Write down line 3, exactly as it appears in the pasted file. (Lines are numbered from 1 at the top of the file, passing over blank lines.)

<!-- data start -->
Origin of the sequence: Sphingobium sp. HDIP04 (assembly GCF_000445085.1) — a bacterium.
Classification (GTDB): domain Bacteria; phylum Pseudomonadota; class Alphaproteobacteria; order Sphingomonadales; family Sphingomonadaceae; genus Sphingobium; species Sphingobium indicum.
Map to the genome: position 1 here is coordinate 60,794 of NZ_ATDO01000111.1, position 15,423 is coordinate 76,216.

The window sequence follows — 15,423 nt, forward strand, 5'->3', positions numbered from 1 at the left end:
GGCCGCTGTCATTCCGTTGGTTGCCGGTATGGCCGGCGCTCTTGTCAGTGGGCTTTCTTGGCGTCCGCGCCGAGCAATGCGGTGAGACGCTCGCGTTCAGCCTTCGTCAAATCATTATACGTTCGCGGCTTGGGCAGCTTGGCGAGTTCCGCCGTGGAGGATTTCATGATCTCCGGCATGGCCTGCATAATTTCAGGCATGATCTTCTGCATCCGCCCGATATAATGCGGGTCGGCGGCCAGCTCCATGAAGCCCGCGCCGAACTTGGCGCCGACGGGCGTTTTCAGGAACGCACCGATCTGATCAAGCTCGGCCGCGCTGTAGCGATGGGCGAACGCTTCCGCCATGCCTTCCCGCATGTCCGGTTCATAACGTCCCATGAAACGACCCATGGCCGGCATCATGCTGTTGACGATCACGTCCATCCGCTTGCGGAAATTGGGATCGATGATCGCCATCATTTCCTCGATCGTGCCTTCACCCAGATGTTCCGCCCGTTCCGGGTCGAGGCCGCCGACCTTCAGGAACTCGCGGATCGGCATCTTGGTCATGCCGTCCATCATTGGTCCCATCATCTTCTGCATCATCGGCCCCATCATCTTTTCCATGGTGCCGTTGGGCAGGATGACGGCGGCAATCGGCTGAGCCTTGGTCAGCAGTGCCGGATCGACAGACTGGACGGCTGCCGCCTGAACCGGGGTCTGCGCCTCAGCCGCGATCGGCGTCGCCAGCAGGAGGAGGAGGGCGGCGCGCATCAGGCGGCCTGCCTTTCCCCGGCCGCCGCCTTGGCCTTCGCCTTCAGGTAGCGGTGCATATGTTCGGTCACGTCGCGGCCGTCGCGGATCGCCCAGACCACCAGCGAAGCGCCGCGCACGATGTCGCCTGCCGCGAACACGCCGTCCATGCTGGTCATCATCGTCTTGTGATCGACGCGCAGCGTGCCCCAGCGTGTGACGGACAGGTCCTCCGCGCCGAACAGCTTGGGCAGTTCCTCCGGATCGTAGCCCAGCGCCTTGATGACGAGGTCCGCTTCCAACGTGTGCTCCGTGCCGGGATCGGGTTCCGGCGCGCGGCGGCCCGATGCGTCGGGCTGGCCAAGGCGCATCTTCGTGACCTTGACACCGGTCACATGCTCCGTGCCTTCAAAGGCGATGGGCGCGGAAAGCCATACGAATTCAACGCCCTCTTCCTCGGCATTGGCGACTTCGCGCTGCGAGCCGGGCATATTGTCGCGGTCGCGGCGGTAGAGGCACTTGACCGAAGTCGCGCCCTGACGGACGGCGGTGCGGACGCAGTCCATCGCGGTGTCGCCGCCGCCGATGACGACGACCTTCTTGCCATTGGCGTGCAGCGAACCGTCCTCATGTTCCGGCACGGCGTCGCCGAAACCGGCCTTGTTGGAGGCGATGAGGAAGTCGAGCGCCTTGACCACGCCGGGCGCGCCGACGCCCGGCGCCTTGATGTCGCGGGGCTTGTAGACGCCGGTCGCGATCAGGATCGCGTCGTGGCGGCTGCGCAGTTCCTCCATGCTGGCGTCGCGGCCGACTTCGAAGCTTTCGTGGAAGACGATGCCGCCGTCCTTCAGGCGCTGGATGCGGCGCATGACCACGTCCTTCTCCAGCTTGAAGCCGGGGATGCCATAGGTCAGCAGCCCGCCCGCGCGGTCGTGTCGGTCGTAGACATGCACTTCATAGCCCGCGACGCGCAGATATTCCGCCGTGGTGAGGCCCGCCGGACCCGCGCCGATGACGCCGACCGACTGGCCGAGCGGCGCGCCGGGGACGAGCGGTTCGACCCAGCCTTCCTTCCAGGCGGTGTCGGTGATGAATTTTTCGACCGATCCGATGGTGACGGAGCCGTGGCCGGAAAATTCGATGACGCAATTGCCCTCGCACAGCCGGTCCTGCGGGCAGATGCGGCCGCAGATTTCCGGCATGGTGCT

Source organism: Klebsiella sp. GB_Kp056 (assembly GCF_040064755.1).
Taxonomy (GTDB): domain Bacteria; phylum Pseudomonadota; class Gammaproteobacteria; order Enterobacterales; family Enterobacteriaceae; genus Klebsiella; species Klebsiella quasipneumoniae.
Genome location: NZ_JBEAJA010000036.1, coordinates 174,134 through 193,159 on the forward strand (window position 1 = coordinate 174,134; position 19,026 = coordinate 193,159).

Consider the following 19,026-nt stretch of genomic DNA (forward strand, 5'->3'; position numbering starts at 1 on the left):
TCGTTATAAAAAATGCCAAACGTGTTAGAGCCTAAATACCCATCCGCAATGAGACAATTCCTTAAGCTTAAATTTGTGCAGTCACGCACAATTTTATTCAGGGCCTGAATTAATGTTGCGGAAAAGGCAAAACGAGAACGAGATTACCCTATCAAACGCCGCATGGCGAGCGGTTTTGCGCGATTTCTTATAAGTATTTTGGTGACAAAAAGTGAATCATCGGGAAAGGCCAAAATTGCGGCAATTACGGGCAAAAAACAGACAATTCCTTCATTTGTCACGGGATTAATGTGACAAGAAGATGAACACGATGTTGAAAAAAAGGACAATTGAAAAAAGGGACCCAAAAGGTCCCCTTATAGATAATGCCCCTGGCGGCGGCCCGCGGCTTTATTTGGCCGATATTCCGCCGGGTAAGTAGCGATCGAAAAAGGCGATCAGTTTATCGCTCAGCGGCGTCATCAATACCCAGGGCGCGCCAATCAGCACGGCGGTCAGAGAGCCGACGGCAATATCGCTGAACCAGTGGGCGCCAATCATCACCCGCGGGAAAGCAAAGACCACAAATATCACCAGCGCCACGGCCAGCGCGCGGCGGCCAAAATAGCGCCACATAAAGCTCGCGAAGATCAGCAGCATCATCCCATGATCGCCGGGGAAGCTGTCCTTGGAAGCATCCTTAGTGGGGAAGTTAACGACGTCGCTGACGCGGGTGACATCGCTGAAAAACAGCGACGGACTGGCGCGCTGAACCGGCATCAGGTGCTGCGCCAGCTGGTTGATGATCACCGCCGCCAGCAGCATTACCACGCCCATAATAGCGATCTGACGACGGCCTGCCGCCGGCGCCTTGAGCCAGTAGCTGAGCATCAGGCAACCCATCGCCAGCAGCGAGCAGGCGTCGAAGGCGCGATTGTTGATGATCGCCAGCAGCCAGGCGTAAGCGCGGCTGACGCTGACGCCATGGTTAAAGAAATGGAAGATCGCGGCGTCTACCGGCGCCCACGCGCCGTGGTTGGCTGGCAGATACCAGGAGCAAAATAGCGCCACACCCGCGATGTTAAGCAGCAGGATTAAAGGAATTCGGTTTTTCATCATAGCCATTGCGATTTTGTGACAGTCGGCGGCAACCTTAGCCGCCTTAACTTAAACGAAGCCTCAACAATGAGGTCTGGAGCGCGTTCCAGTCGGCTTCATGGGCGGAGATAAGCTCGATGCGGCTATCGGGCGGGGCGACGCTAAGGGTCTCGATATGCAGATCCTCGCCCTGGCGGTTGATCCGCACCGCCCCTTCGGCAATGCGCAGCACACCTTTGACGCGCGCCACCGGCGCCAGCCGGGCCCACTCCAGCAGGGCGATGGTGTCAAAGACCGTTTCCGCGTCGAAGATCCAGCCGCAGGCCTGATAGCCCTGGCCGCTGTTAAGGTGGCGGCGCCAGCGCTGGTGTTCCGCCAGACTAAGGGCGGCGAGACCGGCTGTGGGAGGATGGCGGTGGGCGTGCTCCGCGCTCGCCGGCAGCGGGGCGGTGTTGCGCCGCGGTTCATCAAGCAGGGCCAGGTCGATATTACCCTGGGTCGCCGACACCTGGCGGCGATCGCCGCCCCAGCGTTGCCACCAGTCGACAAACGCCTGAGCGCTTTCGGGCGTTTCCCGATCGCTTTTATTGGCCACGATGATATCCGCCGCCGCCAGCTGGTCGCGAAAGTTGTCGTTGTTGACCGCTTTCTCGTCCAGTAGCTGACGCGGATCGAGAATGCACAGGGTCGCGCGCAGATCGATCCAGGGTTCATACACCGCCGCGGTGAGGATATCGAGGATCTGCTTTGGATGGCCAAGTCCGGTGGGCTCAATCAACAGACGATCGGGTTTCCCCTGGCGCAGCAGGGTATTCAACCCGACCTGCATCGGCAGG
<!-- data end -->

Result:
Map to the genome: position 1 here is coordinate 60,794 of NZ_ATDO01000111.1, position 15,423 is coordinate 76,216.